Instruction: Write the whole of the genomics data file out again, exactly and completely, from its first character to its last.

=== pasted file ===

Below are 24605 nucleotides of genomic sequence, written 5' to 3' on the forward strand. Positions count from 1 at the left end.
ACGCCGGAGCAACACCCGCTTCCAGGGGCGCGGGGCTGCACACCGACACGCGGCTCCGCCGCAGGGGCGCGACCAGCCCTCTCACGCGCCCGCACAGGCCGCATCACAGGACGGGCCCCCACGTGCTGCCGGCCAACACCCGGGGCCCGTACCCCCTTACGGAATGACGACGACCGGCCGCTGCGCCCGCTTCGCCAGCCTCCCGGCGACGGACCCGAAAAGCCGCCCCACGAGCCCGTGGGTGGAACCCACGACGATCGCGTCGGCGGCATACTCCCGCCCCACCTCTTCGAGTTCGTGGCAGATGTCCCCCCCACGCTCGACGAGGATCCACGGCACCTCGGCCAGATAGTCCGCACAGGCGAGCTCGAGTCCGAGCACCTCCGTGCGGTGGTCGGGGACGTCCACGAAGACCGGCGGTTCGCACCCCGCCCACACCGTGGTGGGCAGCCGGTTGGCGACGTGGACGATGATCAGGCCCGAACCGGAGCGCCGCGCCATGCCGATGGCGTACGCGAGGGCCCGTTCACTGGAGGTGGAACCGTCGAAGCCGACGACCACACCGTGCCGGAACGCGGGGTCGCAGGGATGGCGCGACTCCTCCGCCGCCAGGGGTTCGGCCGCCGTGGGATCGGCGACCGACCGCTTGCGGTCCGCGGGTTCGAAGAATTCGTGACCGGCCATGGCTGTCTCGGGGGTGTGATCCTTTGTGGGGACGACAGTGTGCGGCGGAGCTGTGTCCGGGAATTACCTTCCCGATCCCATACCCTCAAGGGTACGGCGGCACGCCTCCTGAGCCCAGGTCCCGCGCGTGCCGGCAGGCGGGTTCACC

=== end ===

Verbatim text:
Below are 24605 nucleotides of genomic sequence, written 5' to 3' on the forward strand. Positions count from 1 at the left end.
ACGCCGGAGCAACACCCGCTTCCAGGGGCGCGGGGCTGCACACCGACACGCGGCTCCGCCGCAGGGGCGCGACCAGCCCTCTCACGCGCCCGCACAGGCCGCATCACAGGACGGGCCCCCACGTGCTGCCGGCCAACACCCGGGGCCCGTACCCCCTTACGGAATGACGACGACCGGCCGCTGCGCCCGCTTCGCCAGCCTCCCGGCGACGGACCCGAAAAGCCGCCCCACGAGCCCGTGGGTGGAACCCACGACGATCGCGTCGGCGGCATACTCCCGCCCCACCTCTTCGAGTTCGTGGCAGATGTCCCCCCCACGCTCGACGAGGATCCACGGCACCTCGGCCAGATAGTCCGCACAGGCGAGCTCGAGTCCGAGCACCTCCGTGCGGTGGTCGGGGACGTCCACGAAGACCGGCGGTTCGCACCCCGCCCACACCGTGGTGGGCAGCCGGTTGGCGACGTGGACGATGATCAGGCCCGAACCGGAGCGCCGCGCCATGCCGATGGCGTACGCGAGGGCCCGTTCACTGGAGGTGGAACCGTCGAAGCCGACGACCACACCGTGCCGGAACGCGGGGTCGCAGGGATGGCGCGACTCCTCCGCCGCCAGGGGTTCGGCCGCCGTGGGATCGGCGACCGACCGCTTGCGGTCCGCGGGTTCGAAGAATTCGTGACCGGCCATGGCTGTCTCGGGGGTGTGATCCTTTGTGGGGACGACAGTGTGCGGCGGAGCTGTGTCCGGGAATTACCTTCCCGATCCCATACCCTCAAGGGTACGGCGGCACGCCTCCTGAGCCCAGGTCCCGCGCGTGCCGGCAGGCGGGTTCACC